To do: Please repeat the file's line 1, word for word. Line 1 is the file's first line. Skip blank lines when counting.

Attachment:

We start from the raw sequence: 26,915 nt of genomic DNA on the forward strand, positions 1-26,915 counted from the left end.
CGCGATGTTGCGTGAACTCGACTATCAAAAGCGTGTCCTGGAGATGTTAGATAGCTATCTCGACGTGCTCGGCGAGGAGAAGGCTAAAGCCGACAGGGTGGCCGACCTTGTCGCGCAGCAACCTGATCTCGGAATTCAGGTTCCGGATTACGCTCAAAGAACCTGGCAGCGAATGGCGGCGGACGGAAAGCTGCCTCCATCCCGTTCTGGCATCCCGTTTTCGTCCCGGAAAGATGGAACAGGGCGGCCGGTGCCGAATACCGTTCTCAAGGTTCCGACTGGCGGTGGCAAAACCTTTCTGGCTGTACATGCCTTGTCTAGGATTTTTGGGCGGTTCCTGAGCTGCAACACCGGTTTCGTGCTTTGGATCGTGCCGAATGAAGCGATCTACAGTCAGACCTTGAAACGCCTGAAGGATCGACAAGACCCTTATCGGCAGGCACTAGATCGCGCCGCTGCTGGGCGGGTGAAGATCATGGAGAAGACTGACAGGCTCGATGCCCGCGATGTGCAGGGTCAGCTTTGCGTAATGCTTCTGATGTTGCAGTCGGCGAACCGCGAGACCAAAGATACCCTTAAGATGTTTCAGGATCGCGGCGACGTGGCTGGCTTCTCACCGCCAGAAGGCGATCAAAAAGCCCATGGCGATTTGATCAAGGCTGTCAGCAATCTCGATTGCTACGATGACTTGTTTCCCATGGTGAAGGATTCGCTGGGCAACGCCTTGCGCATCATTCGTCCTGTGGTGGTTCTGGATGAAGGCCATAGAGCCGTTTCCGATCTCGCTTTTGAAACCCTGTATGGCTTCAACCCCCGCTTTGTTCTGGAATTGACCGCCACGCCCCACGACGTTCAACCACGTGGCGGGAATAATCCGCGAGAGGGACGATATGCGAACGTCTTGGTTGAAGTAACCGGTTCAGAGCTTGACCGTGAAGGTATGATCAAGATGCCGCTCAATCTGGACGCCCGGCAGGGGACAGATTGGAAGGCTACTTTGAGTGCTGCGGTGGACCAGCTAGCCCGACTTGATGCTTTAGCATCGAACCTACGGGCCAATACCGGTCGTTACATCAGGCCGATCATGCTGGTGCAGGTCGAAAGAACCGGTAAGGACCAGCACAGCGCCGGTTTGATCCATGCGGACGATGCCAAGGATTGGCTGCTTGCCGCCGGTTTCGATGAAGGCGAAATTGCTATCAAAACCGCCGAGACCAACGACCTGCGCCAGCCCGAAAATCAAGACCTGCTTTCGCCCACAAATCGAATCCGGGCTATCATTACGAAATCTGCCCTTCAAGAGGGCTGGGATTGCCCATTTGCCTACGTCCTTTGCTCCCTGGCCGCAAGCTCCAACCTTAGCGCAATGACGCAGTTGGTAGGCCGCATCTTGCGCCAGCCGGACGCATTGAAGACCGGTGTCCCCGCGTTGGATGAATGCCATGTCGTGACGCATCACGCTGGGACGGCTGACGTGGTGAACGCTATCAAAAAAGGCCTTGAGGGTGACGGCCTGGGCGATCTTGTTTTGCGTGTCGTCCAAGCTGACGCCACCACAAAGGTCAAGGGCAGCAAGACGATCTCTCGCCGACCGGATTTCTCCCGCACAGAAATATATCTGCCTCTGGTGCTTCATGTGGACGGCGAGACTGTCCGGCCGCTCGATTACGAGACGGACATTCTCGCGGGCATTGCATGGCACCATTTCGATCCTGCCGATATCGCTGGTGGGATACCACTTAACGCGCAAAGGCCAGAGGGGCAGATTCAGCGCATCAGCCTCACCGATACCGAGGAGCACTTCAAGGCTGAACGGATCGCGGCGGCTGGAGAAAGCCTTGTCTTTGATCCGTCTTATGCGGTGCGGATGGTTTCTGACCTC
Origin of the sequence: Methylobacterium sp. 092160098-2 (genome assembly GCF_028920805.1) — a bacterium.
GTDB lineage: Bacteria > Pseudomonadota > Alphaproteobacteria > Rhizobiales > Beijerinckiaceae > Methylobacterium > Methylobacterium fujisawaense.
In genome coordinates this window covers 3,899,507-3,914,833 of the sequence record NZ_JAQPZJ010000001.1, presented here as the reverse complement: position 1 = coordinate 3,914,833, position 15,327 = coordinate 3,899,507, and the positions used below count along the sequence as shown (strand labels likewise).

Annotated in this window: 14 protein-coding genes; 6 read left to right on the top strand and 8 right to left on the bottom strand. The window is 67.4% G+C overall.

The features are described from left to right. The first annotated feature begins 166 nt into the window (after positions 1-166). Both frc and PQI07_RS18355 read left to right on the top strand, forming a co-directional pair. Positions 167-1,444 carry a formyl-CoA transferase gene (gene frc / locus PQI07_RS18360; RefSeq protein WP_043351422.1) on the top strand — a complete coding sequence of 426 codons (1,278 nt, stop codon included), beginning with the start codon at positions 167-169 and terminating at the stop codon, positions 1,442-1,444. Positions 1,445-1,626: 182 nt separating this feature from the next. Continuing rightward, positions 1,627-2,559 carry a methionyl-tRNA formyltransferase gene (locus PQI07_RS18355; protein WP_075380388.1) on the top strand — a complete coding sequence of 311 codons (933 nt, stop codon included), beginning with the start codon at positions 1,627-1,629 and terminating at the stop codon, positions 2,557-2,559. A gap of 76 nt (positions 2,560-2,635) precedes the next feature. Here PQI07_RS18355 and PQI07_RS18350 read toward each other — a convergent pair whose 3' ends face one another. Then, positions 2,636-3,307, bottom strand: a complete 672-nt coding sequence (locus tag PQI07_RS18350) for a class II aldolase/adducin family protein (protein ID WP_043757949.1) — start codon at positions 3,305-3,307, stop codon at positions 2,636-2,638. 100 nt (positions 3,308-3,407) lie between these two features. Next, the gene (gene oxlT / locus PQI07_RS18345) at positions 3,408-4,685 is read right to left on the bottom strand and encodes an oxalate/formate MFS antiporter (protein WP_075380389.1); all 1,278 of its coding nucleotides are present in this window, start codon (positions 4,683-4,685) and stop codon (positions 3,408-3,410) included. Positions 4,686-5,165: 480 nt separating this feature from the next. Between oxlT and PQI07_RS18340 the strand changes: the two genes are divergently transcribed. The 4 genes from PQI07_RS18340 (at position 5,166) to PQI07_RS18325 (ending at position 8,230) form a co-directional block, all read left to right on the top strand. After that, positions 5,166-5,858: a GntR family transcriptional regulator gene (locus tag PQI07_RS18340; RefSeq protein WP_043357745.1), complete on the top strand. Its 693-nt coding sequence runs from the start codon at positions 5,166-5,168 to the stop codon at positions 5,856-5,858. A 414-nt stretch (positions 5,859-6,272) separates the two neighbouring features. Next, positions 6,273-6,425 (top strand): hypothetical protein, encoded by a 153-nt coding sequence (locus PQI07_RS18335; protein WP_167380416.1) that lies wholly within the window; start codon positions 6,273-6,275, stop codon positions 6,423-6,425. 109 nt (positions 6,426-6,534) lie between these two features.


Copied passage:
We start from the raw sequence: 26,915 nt of genomic DNA on the forward strand, positions 1-26,915 counted from the left end.